Here are two propositions for you - you decide which one
you like better.
Proposition One: Invest in spectacular real estate in an
exotic location like Bulgaria, Malaysia or even a condo on
a cruise ship.
Proposition Two: Put your money into a rental property investment
far from your home, in a country where you don't speak the
language, don't know anything about the laws or the government,
and can only get to with two days of travel at a cost of more
The first proposition sounds a lot better, doesn't it? But
these are actually just two different ways of looking at the
same deal. Sales pitches for overseas property investments
focus on the "heart" aspects of the proposed deal
- the glamour and status of owning property in a place your
friends have never even heard of, much less ever visited.
The "head" aspects, which go much further to determining
if you will recover the cost of your original investment,
or earn a tidy profit, aren't mentioned.
On a purely rational basis, investing in your own country
usually makes much more sense than investing overseas. Overseas
investments only make sense in certain very special cases,
for a small percentage of investors that meet certain qualifications
(which I'll describe later).
I am writing from the perspective of an American investor,
so if you don't live in the United States, the same conditions
apply - but in reverse. I think American investors usually
should invest in the United States, for common-sense reasons.
On the other hand, if you live in Europe, a Bulgarian investment
probably makes much more sense than investing anywhere in
the United States. It will certainly be less risky on every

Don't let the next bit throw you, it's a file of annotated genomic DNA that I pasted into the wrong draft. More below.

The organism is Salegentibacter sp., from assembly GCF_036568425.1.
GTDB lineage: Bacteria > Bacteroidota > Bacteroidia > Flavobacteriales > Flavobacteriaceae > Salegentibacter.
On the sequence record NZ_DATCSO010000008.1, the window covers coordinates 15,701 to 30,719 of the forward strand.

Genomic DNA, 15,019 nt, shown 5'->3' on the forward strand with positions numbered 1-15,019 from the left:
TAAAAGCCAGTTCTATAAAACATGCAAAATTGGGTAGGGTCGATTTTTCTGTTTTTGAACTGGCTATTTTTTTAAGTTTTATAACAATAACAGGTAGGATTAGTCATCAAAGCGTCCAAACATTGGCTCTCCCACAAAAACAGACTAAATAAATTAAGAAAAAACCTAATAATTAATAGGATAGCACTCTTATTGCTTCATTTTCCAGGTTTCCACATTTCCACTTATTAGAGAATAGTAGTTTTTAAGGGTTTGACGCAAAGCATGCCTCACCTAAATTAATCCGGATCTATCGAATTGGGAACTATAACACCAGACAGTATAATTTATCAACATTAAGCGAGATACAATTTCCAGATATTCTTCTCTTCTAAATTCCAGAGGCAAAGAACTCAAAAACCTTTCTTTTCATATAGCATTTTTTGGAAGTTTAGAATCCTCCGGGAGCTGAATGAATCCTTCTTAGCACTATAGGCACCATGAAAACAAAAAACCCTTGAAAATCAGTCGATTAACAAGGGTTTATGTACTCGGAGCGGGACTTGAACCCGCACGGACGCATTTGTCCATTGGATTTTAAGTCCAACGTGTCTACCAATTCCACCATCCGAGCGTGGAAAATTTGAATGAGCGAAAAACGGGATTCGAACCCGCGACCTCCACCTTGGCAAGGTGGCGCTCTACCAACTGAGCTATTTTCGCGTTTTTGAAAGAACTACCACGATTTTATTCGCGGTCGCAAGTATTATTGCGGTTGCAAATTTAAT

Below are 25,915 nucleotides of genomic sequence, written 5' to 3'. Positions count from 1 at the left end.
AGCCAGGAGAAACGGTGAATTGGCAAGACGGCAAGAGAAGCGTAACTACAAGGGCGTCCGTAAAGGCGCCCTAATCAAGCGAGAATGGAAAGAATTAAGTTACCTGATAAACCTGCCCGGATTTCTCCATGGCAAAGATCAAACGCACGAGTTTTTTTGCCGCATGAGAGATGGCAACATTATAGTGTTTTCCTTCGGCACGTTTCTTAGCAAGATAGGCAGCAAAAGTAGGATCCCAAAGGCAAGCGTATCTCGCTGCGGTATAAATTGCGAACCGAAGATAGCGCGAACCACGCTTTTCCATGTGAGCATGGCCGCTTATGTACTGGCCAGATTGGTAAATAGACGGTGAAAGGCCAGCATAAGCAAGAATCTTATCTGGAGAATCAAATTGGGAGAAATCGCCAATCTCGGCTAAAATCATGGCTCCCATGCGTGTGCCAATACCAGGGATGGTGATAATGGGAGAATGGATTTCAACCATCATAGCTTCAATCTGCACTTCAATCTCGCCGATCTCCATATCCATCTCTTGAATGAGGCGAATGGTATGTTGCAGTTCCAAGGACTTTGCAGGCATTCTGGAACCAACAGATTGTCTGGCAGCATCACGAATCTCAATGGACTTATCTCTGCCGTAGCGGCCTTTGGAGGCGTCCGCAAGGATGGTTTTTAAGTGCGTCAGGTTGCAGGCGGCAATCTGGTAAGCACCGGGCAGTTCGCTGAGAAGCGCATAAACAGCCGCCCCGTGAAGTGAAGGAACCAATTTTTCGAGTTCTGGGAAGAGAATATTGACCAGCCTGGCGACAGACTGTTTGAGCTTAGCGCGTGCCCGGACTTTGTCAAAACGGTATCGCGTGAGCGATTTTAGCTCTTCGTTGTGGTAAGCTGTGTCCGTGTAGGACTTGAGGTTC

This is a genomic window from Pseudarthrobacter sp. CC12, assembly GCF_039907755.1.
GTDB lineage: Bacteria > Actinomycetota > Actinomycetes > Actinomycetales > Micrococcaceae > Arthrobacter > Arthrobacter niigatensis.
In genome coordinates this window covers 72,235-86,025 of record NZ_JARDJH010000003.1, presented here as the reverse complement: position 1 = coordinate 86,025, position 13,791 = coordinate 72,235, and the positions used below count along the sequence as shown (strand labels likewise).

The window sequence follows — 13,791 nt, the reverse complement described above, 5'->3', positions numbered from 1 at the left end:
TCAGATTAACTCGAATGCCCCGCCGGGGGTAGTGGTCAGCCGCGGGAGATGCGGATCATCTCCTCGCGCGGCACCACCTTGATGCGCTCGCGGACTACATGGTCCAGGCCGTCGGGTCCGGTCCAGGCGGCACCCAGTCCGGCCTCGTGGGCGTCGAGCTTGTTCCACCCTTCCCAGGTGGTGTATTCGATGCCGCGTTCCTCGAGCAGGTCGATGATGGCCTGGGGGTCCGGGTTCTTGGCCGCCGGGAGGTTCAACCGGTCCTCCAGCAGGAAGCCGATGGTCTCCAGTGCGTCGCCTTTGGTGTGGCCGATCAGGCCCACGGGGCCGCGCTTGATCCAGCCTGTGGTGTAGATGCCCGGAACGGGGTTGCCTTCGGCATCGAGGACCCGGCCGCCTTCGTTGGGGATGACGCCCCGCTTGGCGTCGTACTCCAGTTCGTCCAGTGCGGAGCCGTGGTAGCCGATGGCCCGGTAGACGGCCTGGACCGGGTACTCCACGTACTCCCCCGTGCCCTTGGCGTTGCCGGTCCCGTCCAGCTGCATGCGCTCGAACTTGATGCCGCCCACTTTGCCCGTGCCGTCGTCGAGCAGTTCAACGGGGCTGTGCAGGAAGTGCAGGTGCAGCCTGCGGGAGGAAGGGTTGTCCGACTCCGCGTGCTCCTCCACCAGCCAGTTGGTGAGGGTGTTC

(I am also not singling out any particular overseas area
as bad for investment. I picked these examples at random,
but they are all heavily promoted for property investment.)
The added risks in overseas investing come because you must
rely much more on the honesty of both the property seller,
and the property manager. (For most overseas investments that
are promoted heavily in the US, the seller and property manager
are partners, or even the same company.)
Consider: your first job in evaluating a deal is to look
at the area surrounding the property. If you are buying year-round
rental property, you want the area to show strong job growth,
because job growth is the single biggest indicator in predicting
future growth in real estate values. If you are buying vacation
property, you want a relatively undeveloped area that is becoming
"hot", with a stable local and national government,
good travel options, and very good weather.
If the potential deal is in your country, you have options
to make an independent review. You can find stories about
the area in local and national media, read up on the local
government, and even call local experts. You can even look
up complaints and comments about the seller and property manager.
With an overseas investment, you may not be able to find
newspapers and web sites that cover the area and report in
your language. And good luck calling a local official or expert